Jiu-Jitsu: Intention Is One Of The Most Powerful Elements That We Must Embrace

One aspect of Jiu Jitsu and specifically combat/tournament applicable Jiu Jitsu is intention. By intention I mean that when I do any move, I fully intend on seeing that move through to its outcome. When I go for a sweep I intend on that sweep working, I am not planning its failure. If it does fail, I have my other options lined up, but in any move that is intended as a setup and nothing more lies inherent failure. Intention is one of the most powerful (and sometimes dangerous) elements that we must embrace.

I started thinking about intention when I first learned about what has been labeled the “Brazilian tap.” This is a derogatory phrase I’ve heard used to describe when someone taps out of sight of the referee in order for the other person to stop, and then denies having tapped so that the referee goes ahead and lets the match continue. This is a dirty move but I am sure that it has changed potential outcomes of matches. The “Brazilian Tap” is the reason that some competitors force their opponents to verbally tap or force the referee to actually end the match instead of the opponent. The only GOOD way to address the “Brazilian Tap” is to fully intend to break your opponent or render them unconscious, which is not very nice but is far more effective.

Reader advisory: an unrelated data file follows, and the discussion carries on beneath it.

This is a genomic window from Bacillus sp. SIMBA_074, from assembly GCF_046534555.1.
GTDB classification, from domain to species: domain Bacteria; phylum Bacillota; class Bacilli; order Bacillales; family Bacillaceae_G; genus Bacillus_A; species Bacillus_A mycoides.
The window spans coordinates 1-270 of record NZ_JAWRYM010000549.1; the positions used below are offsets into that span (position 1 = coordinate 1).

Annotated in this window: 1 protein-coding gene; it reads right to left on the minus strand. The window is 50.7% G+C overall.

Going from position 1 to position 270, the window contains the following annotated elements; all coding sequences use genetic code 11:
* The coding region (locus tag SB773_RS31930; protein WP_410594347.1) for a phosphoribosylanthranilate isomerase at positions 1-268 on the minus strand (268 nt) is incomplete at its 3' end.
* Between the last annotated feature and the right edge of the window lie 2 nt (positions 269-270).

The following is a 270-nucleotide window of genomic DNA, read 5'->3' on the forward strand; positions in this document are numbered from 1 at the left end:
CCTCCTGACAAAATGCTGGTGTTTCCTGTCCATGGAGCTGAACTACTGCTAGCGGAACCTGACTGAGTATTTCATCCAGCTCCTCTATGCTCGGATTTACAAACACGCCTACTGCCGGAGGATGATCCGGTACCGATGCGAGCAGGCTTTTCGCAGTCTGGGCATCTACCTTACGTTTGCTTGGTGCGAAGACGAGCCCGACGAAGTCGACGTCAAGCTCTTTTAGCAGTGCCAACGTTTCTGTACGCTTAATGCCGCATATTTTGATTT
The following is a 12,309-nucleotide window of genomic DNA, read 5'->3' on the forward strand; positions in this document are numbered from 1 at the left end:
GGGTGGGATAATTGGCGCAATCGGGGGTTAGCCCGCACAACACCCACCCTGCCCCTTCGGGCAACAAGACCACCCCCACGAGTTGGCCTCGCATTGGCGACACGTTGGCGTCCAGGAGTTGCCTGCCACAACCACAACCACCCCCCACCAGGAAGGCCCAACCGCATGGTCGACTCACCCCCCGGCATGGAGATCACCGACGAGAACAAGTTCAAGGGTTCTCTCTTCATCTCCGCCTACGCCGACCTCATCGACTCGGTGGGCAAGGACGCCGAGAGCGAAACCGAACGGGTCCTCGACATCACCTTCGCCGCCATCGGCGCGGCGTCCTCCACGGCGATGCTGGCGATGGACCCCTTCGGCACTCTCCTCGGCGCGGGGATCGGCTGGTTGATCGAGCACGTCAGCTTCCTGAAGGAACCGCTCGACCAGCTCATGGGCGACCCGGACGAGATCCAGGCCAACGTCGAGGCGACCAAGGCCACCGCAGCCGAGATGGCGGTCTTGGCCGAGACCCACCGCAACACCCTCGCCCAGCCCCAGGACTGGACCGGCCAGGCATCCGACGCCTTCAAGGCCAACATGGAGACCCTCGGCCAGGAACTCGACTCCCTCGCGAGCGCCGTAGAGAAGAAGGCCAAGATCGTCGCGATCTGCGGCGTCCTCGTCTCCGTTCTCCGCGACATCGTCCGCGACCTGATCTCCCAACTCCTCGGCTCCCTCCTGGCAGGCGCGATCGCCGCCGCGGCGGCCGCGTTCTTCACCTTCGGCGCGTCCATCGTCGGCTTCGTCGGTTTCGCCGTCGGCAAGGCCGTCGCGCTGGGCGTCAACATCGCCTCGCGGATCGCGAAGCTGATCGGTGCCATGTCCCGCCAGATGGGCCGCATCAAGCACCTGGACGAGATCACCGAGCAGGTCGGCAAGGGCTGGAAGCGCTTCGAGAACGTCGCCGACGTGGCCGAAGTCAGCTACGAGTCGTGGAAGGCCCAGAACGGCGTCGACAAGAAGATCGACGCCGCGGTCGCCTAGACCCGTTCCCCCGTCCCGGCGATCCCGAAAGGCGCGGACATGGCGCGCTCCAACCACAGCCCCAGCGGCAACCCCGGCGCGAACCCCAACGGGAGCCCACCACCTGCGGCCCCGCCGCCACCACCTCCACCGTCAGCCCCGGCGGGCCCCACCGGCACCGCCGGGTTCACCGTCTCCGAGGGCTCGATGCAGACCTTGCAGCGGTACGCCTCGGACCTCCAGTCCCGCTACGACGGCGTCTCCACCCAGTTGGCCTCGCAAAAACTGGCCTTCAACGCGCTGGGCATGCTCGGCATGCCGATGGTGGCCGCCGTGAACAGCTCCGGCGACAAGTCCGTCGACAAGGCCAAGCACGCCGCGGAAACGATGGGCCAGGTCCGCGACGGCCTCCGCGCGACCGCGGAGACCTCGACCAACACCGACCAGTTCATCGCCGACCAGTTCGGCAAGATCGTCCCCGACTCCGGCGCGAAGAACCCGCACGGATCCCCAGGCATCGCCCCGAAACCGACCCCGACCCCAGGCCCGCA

My policy during competition matches is that if the other person has been sportsmanlike I do not put my full weight behind my submissions, but rather I hold the submission until the referee acknowledges it. This is not easy as when I train I try to let go at the very first sign of discomfort from my training partners as to not injure them.

I’ve found that the best way to train “intent” is to slow submissions down during training and find your training partner’s “breaking point”. I don’t mean the point at which they are injured I mean actually figure out at what point the person accepts that they have been submitted and tap out. This way, during tournament you know at what point to begin expecting the tap. Also, sometimes push yourself to your own “breaking point” but make sure your training partners know so that they slow the submission down enough for you to tap before getting hurt.

Intent in its highest form can be seen in high level matches where world titles are on the line. For example,Jacare Souza vs. Roger Gracie in which Jacare refused to tap allowing Roger to break his arm thus allowing Jacare to win the match. Jacare’s intention was unyielding, and that intention was to win the match at all cost. Very often we see high level matches end in serious injury because both competitors have a certain vicious intention and will not let go until the referee stops them.

Learn to do your moves with intent. Do your best to refrain from injuring people you train with but remember that in competition, until your hand is raised your goal should be to make the referee raise your hand, and intention will help you get there. Be careful with it as it can be troublesome and dangerous, but remember intent is one of the most valuable tools we can pick up training Brazilian Jiu Jitsu.


Emil Fischer is an active blue belt competitor under Pablo Angel Castro III training with Strong Style Brasa and is sponsored by Pony Club Grappling Gear. For more information, other articles, and competition videos check out his athlete pages at www.facebook.com/emilfischerbjj and www.twitter.com/Emil_Fischer





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